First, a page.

From Coward to Muay Thai Fighter
What happens if a middle-aged ex-drunk decides that he wants to learn the toughest fighting art in the world?
In three months time I intend to step into a ring and fight Muay Thai. This is going to be the toughest challenge I’ve ever faced and the prospect of a physical confrontation both thrills and scares the hell out of me. Many of those who know me think I’m mad to even consider such a risky venture, but this just feels so important to me.
For many years I wallowed in alcoholism. I believed this to be the easy path through life. Of course I was wrong about this; my attempt to skip hardship brought me through hell. It did teach me at least one important lesson though; the easy path does not take me anywhere I want to go. I’ve found that life is about achieving dreams and to do this I need to keep pushing my limits. A famous saying in martial arts is that the only person we are really fighting is the person we were yesterday.
From Coward to Muay Thai Fighter
I’m not a natural fighter – quite the opposite in fact. I can usually talk my way out of trouble; I’d rather be viewed as a coward than deal with violence. On the couple of occasions when my words were ineffective the fight didn’t last long. An attacker never needed to hit my twice; after the first blow I’d roll up into a ball. The threat of violence terrifies me but I’ve found that wonderful things can happen when I face my fears.
It’s a bit ironic, but despite my terror of confrontation I’ve been obsessed with martial arts for most of my life. I began practicing Kung-Fu in my early teens. Bruce Lee inspired my efforts and I wanted to be just like him. It turned out that the ability to defend myself in the gym wasn’t always transferable to the outside world, but my love of martial arts has remained consistent. I’m convinced that it was lessons remembered from martial arts that eventually helped me find my way back from addiction.
Muay Thai is the toughest martial art in the world. They call it the science of eight limbs because you can attack and defend with every part of the body. Years ago I attended a training course in Ireland led by Master Sken; a Muay Thai champ that is credited with helping to bring this martial art to Western Europe. He impressed the hell out of me with his speed and power. During my years living in Thailand I’ve seen many more Muay Thai fighters in action and my respect for this fighting art has increased. Looking at these fights I would fantasise that it was me in the ring; I assumed that I was too old to make this a reality.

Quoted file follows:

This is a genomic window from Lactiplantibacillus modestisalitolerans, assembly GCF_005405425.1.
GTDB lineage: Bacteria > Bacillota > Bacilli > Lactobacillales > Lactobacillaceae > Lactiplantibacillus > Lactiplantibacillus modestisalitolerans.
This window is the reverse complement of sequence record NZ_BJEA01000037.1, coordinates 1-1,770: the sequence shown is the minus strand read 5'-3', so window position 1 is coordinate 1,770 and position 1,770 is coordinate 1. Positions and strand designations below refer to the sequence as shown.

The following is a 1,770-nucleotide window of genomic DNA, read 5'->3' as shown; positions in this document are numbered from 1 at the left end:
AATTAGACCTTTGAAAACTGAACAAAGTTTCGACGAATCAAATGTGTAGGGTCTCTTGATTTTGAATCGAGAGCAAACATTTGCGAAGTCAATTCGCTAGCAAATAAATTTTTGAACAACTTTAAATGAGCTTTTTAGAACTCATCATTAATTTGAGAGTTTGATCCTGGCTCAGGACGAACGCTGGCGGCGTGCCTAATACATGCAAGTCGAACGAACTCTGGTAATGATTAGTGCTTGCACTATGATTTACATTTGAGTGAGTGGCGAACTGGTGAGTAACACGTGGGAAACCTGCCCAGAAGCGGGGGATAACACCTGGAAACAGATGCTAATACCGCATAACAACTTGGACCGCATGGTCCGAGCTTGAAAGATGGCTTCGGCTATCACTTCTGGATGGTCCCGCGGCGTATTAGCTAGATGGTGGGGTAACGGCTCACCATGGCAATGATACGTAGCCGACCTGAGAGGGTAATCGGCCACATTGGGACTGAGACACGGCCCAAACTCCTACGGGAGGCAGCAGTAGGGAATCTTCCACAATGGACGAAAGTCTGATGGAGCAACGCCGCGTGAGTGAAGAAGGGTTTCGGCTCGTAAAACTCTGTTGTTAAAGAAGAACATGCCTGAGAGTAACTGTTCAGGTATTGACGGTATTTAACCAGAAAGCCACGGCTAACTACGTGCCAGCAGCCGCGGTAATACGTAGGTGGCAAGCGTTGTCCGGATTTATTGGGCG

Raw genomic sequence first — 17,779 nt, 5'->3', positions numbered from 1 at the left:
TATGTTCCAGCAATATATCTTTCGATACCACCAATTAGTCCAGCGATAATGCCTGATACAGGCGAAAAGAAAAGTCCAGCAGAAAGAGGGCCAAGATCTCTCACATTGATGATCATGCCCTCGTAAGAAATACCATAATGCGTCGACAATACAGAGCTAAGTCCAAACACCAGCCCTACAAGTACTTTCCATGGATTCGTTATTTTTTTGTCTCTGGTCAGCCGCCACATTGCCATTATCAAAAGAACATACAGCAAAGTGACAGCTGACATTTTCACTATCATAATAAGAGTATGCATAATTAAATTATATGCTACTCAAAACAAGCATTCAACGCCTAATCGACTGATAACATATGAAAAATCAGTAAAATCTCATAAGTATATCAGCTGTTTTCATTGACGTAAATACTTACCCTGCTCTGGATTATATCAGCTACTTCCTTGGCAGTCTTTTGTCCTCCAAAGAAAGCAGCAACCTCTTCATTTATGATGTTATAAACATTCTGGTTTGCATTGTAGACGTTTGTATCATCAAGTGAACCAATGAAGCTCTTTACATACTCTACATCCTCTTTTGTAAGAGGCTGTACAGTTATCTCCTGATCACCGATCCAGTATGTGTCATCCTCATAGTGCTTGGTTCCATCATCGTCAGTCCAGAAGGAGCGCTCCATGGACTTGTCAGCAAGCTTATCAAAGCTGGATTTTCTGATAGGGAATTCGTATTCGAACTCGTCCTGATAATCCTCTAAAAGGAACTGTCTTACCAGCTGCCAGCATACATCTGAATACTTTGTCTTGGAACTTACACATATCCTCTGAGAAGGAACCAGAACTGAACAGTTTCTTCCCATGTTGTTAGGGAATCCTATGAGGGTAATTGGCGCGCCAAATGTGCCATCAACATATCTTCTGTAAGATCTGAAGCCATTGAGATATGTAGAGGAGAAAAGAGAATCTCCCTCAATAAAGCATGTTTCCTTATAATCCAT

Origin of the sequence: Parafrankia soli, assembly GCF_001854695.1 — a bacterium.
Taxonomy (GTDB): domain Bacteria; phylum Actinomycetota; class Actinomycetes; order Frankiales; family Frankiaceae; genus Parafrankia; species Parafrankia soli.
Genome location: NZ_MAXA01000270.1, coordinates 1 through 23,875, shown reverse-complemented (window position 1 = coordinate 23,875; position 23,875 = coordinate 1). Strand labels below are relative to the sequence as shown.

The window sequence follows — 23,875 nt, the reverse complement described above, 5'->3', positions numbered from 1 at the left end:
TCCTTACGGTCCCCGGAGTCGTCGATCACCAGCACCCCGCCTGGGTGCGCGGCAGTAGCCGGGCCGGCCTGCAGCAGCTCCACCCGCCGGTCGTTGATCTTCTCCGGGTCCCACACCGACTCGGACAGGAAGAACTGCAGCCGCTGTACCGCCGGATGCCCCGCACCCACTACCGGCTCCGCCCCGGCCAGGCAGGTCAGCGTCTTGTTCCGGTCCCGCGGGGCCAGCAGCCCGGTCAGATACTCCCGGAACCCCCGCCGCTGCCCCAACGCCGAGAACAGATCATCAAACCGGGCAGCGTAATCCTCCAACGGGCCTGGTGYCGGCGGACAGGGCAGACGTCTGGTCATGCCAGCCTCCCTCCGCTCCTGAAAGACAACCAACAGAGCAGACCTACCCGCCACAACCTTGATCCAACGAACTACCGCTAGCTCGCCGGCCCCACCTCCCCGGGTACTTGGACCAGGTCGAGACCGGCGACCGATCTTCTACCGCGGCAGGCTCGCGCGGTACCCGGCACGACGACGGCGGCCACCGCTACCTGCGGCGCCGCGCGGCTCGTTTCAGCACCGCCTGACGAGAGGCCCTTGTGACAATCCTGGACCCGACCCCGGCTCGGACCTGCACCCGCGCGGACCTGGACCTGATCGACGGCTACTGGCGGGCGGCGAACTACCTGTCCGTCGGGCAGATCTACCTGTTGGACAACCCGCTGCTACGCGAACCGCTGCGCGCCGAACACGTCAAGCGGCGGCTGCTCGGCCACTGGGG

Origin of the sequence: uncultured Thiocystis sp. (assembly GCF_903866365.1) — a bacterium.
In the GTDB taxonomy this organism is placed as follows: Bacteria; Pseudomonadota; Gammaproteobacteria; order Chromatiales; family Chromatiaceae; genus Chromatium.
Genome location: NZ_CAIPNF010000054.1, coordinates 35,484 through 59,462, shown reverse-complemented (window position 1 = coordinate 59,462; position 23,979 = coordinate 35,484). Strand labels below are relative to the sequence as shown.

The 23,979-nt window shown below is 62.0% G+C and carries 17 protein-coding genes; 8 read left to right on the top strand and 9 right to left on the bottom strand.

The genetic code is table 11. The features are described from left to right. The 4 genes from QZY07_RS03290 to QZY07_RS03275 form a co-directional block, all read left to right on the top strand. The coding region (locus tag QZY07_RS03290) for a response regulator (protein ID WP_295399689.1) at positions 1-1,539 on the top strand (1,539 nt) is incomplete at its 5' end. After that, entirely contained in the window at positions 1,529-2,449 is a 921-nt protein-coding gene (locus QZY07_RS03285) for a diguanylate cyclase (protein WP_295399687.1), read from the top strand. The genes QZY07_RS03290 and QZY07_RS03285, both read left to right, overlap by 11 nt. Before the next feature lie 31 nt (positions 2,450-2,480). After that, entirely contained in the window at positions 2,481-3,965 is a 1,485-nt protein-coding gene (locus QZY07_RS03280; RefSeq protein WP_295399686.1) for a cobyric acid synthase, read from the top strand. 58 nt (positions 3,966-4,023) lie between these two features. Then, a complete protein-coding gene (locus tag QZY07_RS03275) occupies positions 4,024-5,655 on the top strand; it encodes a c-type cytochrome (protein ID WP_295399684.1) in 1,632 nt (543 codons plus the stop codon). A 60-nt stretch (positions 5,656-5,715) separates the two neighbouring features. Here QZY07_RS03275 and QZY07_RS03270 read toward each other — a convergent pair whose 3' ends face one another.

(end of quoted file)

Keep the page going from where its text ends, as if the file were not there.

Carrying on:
The urge to learn Muay Thai persisted until eight months ago when I made up my mind to follow this dream. I signed up with the nearest gym to my home in Bangkok. The training is tough, but the fact that I’m now middle aged isn’t too much of an obstacle. Sure, I’m never going to be a Muay Thai champion but there is more to martial arts than this. Over the next few months I’m going to increase my training until by July I’ll be training full-time in preparation for the fight. Even though I’m in my forties, and alcohol abuse almost destroyed my body and mind, I’m working towards the highest level of fitness I’ve ever experienced.
Sharing My Muay Thai Experiences
Not only do I plan to fight Muay Thai but I’m also going to document the experience. I intend to demonstrate how achieving dreams is still possible even after we have taken many wrong turns in life. I want my wanderings into Muay Thai to be inspirational, or at the very least entertaining. This fighting art is an important aspect of Thai culture and I’ll share what I learn from the inside. There are now many westerners who are interested in coming to Thailand to learn Muay Thai and I hope my experiences will be of interest to them too.
My first book Dead Drunk dealt with my experiences of escaping addition at a Thai temple. Defeating alcoholism saved my life and getting my account published was as dream come true - I’m proud of both achievements. Fighting Muay Thai is a different type of challenge. I’m going to have to push myself physically and mentally beyond anything I would have previously considered possible. It is going to be tough. If all goes to plan there will be a book in 2012, but in the meantime you can follow my progress at http://middleagedmuaythai.com/